The striatum receives “bids” from other brain regions, each of which represents a specific action. A little piece of the lamprey’s brain is whispering “mate” to the striatum, while another piece is shouting “flee the predator” and so on. It would be a very bad idea for these movements to occur simultaneously – because a lamprey can’t do all of them at the same time – so to prevent simultaneous activation of many different movements, all these regions are held in check by powerful inhibitory connections from the basal ganglia. This means that the basal ganglia keep all behaviors in “off” mode by default. Only once a specific action’s bid has been selected do the basal ganglia turn off this inhibitory control, allowing the behavior to occur.

Think of the mind as an assembly of subminds who are bidding for control of the body. Sweep all the complexity aside for the moment and think purely of that bidding process. It seems evident that subminds can win the bidding war by being weak yet insistent. You can get your mind to pay close attention to your breath by repeating tiny intentions at a high frequency. You can make yourself do pushups by the same means. You're effectively hacking the bidding process by taking advantage of an exploit.

Many of these action bids originate from a region of the lamprey brain called the pallium…
Each little region of the pallium is responsible for a particular behavior, such as tracking prey, suctioning onto a rock, or fleeing predators. These regions are thought to have two basic functions. The first is to execute the behavior in which it specializes, once it has received permission from the basal ganglia. For example, the “track prey” region activates downstream pathways that contract the lamprey’s muscles in a pattern that causes the animal to track its prey. The second basic function of these regions is to collect relevant information about the lamprey’s surroundings and internal state, which determines how strong a bid it will put in to the striatum.

Neurologically, I guess you're submitting a large number of rapid-fire "copies" of the same motor program from the pallium (cerebral cortex, in higher animals) to the striatum. I guess the striatum isn't smart enough to recognize spam when it sees it. And why would we expect it to, necessarily? It's not like the subminds are literally fighting to win the bidding war; except in pathological edge cases like OCD and addictive behavior, you don't see a lot of spurious motor program submission going on. So it kinda makes sense that this exploit would work.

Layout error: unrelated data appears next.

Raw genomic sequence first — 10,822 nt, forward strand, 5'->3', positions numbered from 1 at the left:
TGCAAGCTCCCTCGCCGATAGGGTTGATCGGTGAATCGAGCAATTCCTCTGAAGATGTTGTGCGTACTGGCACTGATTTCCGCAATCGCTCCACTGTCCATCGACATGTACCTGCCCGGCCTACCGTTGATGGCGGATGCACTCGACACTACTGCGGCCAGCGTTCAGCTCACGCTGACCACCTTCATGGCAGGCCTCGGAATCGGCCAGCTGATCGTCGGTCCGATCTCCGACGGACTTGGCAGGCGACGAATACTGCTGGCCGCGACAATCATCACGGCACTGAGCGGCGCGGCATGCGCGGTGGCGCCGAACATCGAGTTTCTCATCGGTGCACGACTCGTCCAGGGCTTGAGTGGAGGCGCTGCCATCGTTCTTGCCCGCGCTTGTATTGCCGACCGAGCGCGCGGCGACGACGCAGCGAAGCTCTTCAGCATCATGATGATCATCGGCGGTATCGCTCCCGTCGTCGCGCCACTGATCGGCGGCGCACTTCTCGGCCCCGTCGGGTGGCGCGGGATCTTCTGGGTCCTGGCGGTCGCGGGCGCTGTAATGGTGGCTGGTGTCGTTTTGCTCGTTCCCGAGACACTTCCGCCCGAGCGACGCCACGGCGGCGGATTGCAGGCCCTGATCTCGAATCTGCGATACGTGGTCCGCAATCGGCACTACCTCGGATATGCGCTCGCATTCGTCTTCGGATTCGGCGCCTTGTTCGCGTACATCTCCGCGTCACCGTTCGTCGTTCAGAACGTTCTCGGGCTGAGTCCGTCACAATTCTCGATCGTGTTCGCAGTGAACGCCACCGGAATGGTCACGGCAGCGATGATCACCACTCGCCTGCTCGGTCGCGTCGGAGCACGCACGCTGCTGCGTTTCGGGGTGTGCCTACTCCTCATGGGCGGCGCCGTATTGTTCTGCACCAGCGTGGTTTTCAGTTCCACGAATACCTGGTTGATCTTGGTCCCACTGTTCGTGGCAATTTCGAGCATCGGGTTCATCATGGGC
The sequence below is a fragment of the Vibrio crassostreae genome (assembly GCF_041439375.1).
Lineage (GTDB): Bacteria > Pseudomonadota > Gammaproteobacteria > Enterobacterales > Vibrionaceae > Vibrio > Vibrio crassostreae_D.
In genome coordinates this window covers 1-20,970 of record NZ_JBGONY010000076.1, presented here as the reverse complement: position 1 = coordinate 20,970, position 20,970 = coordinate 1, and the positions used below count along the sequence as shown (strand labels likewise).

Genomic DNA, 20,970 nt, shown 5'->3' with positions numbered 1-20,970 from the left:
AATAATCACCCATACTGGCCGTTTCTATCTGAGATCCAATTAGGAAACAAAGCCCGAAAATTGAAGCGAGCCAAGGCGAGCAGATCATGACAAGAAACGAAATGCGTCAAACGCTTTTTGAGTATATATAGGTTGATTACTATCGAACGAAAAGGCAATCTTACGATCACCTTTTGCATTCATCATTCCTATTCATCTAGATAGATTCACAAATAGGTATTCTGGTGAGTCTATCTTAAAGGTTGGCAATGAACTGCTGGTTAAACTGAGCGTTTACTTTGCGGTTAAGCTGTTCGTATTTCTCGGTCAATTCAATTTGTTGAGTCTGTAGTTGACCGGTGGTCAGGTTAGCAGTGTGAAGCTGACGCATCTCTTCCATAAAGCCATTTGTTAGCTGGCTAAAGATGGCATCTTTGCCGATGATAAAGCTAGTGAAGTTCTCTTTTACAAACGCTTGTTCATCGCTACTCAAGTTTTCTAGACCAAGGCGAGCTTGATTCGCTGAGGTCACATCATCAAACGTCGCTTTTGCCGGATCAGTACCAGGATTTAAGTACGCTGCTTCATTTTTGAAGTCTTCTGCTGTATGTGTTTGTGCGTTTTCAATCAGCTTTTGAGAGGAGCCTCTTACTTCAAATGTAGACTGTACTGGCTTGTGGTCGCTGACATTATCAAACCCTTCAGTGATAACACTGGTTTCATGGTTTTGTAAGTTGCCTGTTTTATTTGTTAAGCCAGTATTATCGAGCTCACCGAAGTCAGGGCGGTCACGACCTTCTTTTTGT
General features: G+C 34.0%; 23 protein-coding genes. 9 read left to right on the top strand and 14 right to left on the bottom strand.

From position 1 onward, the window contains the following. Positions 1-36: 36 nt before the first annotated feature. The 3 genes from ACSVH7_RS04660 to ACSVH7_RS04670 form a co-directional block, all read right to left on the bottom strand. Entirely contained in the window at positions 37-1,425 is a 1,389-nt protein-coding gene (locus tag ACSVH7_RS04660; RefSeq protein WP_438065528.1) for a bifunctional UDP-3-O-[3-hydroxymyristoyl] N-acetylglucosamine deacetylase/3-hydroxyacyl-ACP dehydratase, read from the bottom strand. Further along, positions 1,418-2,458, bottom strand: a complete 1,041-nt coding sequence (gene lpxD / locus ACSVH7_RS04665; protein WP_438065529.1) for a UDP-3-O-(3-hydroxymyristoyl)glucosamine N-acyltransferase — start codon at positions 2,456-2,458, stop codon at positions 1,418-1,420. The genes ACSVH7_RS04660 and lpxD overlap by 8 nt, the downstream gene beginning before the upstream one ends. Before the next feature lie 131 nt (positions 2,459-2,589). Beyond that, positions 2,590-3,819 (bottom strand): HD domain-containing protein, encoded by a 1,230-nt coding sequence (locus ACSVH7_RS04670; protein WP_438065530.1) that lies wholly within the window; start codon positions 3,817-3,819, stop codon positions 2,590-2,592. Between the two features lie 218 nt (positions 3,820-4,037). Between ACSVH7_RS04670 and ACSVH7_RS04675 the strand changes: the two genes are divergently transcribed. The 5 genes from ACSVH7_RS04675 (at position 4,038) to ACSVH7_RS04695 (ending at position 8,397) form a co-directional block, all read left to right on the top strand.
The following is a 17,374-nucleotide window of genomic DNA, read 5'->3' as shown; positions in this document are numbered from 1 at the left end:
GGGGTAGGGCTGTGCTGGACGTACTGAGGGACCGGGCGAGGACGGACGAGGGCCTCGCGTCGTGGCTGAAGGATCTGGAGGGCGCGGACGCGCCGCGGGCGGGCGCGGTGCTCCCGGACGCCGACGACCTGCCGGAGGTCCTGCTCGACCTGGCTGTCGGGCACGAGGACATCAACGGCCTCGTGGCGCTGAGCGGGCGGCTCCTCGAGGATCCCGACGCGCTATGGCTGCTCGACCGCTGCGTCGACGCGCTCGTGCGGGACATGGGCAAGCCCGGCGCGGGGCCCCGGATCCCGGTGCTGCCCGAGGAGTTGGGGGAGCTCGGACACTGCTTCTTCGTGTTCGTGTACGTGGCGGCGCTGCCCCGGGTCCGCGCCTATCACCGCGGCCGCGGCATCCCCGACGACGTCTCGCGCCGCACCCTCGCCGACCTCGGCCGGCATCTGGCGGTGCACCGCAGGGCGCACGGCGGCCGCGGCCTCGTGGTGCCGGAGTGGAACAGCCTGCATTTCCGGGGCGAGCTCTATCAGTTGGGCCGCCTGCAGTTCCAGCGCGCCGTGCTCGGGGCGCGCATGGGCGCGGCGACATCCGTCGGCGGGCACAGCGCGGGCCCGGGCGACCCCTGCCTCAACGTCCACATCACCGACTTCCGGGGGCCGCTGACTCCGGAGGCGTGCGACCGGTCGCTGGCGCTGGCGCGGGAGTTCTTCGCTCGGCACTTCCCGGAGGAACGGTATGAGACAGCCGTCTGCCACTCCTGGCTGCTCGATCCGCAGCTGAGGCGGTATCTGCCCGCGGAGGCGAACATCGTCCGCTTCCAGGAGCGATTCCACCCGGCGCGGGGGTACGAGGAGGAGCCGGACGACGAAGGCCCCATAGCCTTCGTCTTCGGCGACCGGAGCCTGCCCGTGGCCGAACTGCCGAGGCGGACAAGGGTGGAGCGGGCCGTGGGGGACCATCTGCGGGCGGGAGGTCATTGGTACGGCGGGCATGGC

(I assume from your post that you actually tried it and it worked?)

So I'm very worried about this. It wouldn't surprise me to find that the striatum is capable of learning that it's being exploited in this way and compensating appropriately. Median case is the technique just stops working. Worst case is something really weird happens to your ability to submit bids.

(Not worried enough to not try it, mind you. But worried enough to not have tried it yet out of fear.)

I certainly won't strenuously argue that it's definitely safe, because I really have no idea if it's safe. But I would note the analogy to addictive and/or compulsive behaviors. The striatum doesn't distinguish "valid" compulsions from invalid ones by default, and that's why it's so easy for us to get addicted. It's not like the striatum has any way of knowing what counts of spurious input. At least, I can't imagine why it would.

Again, not really arguing with you, really still just working through my own sense of why this works at all.

That’s a fascinating possibility.

Yes, it did work for me. In fact, once I’ve spammed my brain into meditation, it has a very dopaminergic, "you’re-about-to-be-rewarded" mental signature. I’m going to tread quite carefully.

(I normally cannot stand sitting still and meditating.)

This is an interesting idea!

I'm prone to pushing myself too far and burning out, so I'll have to be careful about this, but this sounds like it could work well for me. My problem is that 1) forcing myself to do things is exhausting and 2) I need more downtime than I expect, and I think that this approach could help with 1).

I'll try this for a week, and check in the following Monday.

ETA: I did not try it out after all; I was too worried about causing burnout.